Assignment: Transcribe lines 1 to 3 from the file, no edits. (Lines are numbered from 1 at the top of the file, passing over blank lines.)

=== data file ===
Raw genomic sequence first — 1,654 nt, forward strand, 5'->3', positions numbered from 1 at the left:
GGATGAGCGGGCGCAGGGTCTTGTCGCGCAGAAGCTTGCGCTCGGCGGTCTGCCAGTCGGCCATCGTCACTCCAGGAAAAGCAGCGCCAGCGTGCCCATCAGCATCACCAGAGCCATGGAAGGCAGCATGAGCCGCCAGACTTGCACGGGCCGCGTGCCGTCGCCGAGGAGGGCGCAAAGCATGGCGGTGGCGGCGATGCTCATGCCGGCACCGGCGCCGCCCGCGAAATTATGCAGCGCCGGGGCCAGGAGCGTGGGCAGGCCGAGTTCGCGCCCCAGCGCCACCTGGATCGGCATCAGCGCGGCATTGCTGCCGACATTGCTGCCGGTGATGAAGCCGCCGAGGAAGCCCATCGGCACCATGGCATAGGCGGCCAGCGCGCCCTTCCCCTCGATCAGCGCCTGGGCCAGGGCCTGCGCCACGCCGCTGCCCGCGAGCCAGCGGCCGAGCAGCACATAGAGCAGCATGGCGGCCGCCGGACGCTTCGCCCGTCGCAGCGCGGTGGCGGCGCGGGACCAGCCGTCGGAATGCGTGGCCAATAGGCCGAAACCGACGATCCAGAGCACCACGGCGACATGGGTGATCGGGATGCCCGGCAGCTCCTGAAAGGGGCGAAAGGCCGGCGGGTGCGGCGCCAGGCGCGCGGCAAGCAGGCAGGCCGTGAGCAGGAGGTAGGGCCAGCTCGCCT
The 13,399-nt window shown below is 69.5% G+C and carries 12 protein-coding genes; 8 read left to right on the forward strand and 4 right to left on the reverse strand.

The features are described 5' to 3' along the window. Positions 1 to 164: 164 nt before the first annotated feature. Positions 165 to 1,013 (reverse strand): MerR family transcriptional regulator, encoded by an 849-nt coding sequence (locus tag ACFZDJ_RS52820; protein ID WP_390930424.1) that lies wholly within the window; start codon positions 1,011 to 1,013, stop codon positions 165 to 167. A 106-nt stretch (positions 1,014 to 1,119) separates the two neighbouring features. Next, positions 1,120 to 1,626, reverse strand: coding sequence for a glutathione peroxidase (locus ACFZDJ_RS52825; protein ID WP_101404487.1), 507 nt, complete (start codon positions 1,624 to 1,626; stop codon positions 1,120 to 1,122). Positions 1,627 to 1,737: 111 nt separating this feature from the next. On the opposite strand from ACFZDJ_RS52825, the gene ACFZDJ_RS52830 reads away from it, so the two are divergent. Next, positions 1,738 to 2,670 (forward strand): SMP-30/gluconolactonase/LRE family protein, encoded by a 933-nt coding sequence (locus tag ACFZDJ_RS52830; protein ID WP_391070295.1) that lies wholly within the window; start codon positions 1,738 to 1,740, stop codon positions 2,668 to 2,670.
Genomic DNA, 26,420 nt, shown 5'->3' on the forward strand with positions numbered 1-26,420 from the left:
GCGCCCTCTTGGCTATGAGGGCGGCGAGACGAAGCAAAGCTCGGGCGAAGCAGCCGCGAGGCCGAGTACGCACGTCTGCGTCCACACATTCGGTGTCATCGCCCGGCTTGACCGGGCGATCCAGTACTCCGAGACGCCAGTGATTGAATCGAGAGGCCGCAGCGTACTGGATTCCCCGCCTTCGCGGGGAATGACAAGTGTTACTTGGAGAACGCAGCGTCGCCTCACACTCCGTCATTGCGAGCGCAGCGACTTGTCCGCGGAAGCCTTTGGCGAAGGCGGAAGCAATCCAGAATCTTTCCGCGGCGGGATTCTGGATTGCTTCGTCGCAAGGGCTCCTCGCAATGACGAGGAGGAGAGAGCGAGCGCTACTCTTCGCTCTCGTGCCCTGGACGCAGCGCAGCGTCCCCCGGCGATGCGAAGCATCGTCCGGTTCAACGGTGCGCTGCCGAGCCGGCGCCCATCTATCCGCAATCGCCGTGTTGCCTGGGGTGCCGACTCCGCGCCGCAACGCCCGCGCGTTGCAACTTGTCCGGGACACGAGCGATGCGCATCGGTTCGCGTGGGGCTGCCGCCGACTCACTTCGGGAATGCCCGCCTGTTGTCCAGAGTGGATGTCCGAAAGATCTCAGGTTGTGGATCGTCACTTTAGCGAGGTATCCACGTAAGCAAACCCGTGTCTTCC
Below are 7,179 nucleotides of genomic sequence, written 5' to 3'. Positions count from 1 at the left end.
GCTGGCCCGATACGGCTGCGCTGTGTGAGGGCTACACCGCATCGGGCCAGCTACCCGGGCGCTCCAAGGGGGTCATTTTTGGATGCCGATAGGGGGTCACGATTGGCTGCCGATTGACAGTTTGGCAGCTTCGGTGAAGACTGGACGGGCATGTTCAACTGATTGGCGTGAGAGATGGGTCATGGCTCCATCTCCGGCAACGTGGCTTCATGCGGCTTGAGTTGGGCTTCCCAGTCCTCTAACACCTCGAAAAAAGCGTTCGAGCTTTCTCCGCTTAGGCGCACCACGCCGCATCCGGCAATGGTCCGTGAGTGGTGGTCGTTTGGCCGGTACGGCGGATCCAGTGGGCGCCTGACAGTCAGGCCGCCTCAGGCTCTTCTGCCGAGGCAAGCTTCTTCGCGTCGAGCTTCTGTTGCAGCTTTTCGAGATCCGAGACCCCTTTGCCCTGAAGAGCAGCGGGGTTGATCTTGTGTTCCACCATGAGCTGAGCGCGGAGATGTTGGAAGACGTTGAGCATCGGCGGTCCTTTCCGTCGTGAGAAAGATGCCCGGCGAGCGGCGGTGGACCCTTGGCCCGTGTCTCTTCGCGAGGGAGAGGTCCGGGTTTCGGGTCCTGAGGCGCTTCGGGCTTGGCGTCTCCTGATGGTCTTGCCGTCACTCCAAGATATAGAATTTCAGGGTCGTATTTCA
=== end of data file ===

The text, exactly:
Raw genomic sequence first — 1,654 nt, forward strand, 5'->3', positions numbered from 1 at the left:
GGATGAGCGGGCGCAGGGTCTTGTCGCGCAGAAGCTTGCGCTCGGCGGTCTGCCAGTCGGCCATCGTCACTCCAGGAAAAGCAGCGCCAGCGTGCCCATCAGCATCACCAGAGCCATGGAAGGCAGCATGAGCCGCCAGACTTGCACGGGCCGCGTGCCGTCGCCGAGGAGGGCGCAAAGCATGGCGGTGGCGGCGATGCTCATGCCGGCACCGGCGCCGCCCGCGAAATTATGCAGCGCCGGGGCCAGGAGCGTGGGCAGGCCGAGTTCGCGCCCCAGCGCCACCTGGATCGGCATCAGCGCGGCATTGCTGCCGACATTGCTGCCGGTGATGAAGCCGCCGAGGAAGCCCATCGGCACCATGGCATAGGCGGCCAGCGCGCCCTTCCCCTCGATCAGCGCCTGGGCCAGGGCCTGCGCCACGCCGCTGCCCGCGAGCCAGCGGCCGAGCAGCACATAGAGCAGCATGGCGGCCGCCGGACGCTTCGCCCGTCGCAGCGCGGTGGCGGCGCGGGACCAGCCGTCGGAATGCGTGGCCAATAGGCCGAAACCGACGATCCAGAGCACCACGGCGACATGGGTGATCGGGATGCCCGGCAGCTCCTGAAAGGGGCGAAAGGCCGGCGGGTGCGGCGCCAGGCGCGCGGCAAGCAGGCAGGCCGTGAGCAGGAGGTAGGGCCAGCTCGCCT
The 13,399-nt window shown below is 69.5% G+C and carries 12 protein-coding genes; 8 read left to right on the forward strand and 4 right to left on the reverse strand.